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September 25, 2013

The Effect of Poverty on American Society

by Angel Pumila

The Effect of Poverty on American Society

The economic news in America is more dismal than it has been in decades. It seems that every time you turn on the news, Wall Street numbers are falling, global economies are failing, more and more people are unemployed, and those who already lived in poverty when the economic crisis began now have less than ever. In what has been considered by some as one of the richest countries in the world, poverty and its natural consequences are becoming an ever growing problem.  According to the latest reports by the U.S. Census Bureau, the poverty level in the United States rose to an incredible 15.1 percent in 2010. This means that 46.2 Americans are living at or below the poverty line, which has been set at an income level of $22,350 per year for a family of four. As politicians and economists struggle to find answers to this problem, more and more children are suffering from the effects of simply being born into a poor family. No one seems to know the solution, although many efforts are being made to create jobs, extend unemployment and extend welfare benefits. However, as economies around the world fall into disarray, poverty statistics continue to grow.

There was a time when people who were poor were looked upon as lazy people, people who refused to work. As unemployment lines become longer and more and more people show up to apply for fewer jobs, that misperception is no longer the case. America’s new poor include middle aged men who were laid off from lucrative jobs after years of service, women who cannot get a job because there are so many more qualified people and high school graduates who are not desirable without college educations. This new population of unemployed is unused to living in poverty and has been forced to accept help from a government that they formerly supported through tax dollars.

The government does try to help. Programs like welfare and food stamps try to ensure that children will not go to bed hungry, but these programs are limited as to how much they can give. Grants for college give hope for a future filled with college graduates who might otherwise not be able to further their education and get a good job. Unemployment benefits help those who recently lost their jobs through no fault of their own, but those payments barely cover many mortgages that are well over $1,000 per month. None of these programs provide people with any quality of life. They are designed as survival mechanisms, and while inadequate, it is better than what many people in other countries have. In many countries, the paradigm is simple: “If you don’t work or hunt, you don’t eat,” evidenced by the number of distended stomachs of young children who parade across our televisions each day.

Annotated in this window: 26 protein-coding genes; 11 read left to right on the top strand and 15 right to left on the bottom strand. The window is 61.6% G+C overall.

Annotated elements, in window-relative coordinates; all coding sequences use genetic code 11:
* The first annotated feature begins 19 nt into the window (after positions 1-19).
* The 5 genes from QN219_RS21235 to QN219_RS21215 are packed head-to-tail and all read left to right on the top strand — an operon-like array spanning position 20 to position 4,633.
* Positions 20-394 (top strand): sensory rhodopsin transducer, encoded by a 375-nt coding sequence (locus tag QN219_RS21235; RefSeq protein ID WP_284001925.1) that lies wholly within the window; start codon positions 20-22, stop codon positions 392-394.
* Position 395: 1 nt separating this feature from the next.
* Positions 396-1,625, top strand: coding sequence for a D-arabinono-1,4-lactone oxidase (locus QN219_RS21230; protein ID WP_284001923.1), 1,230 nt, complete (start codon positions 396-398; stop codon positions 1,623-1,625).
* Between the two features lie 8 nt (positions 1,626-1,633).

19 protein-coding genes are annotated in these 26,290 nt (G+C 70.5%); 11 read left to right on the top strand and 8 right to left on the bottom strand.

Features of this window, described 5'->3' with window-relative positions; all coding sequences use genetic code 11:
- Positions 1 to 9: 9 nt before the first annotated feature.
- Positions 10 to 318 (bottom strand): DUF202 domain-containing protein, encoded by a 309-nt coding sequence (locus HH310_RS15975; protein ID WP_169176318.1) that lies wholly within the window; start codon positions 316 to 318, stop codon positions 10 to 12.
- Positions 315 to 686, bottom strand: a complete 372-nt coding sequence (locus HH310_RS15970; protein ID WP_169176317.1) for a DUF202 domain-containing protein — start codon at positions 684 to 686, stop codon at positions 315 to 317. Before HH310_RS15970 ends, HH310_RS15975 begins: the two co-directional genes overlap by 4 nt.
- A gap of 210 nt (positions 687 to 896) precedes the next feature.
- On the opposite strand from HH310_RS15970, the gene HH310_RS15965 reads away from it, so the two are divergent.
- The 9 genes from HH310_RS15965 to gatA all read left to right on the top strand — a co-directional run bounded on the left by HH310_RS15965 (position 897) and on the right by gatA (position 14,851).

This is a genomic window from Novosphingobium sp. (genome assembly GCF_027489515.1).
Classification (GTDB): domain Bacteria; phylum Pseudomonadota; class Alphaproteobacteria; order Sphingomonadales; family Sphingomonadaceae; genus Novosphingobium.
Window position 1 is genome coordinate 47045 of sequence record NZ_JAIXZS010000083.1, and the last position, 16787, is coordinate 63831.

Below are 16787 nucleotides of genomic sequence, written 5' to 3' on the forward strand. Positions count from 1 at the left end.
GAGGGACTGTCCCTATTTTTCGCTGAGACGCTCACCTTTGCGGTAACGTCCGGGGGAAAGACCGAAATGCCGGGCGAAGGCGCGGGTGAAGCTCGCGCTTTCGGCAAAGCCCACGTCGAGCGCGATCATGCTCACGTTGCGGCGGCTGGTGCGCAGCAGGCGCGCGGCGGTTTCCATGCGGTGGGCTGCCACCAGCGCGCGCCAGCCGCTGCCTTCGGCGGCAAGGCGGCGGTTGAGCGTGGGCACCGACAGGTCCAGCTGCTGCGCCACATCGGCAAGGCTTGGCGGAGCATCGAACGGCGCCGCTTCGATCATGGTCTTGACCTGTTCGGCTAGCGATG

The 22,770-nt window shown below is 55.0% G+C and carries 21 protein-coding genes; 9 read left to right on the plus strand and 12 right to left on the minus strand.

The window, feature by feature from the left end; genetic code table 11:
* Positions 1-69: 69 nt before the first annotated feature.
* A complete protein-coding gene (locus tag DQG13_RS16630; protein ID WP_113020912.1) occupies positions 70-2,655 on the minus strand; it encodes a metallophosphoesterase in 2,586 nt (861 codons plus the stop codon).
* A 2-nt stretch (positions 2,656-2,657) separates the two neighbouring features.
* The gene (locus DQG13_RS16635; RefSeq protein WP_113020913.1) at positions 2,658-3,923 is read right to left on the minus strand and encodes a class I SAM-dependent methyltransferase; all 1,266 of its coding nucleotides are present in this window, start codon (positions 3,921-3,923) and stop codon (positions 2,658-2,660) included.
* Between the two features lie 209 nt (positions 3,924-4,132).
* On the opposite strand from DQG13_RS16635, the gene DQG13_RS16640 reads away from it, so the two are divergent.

And with poverty comes a host of other problems: drug addiction, prostitution, crime. These are all problems that stem from poverty, and those who suffer the most are the children of America. Gary W. Evans wrote in an article titled, The Environment of Childhood Poverty, “Poor children confront widespread environmental inequities. Compared with their economically advantaged counterparts, they are exposed to more family turmoil, violence, separation from their families, instability, and chaotic households. Poor children experience less social support, and their parents are less responsive and more authoritarian. Low-income children are read to relatively infrequently, watch more TV, and have less access to books and computers.  Low-income parents are less involved in their children’s school activities. The air and water poor children consume are more polluted. Their homes are more crowded, noisier, and of lower quality. Low-income neighborhoods are more dangerous, offer poorer municipal services, and suffer greater physical deterioration. Predominantly low-income schools and day care are inferior” (Evans, 2004). When children are surrounded by poverty and its consequences, life is very different from the life experienced by children who live in higher income families. These children are oftentimes surrounded by violence, drug use and exposure to sex and grow up thinking their way of life is normal. This mindset only perpetuates the problem. However, children only know that to which they are exposed. When violence is normal, when they are surrounded with drugs and sex, these things which would be alien to some children of better socioeconomic statues are the normal way of things for the poor. Therefore, it is no surprise that many children who grow up in impoverished environments turn to drugs in order to cope with their deprived circumstances.

Anna Gassman-Pines and Hirokazu Yoshikawa agree. In their journal article, titled, The Effects of Antipoverty Programs on Children’s Cumulative Level of Poverty-Related Risks, the researchers state, “Developmental risk has been defined as biological and environmental conditions that increase the likelihood of later unfavorable outcomes. Risk occurs at different levels, including individual (e.g., low birth weight, difficult temperament), family (e.g., single parent family, maternal depression), and broader contextual levels (e.g., neighborhood violence, concentrated neighborhood poverty). Research has shown that risks for unfavorable child outcomes operate cumulatively: The more risks children experience, the worse their socioemotional and cognitive development” (Gassman-Pines, Yoshikawa, 2006).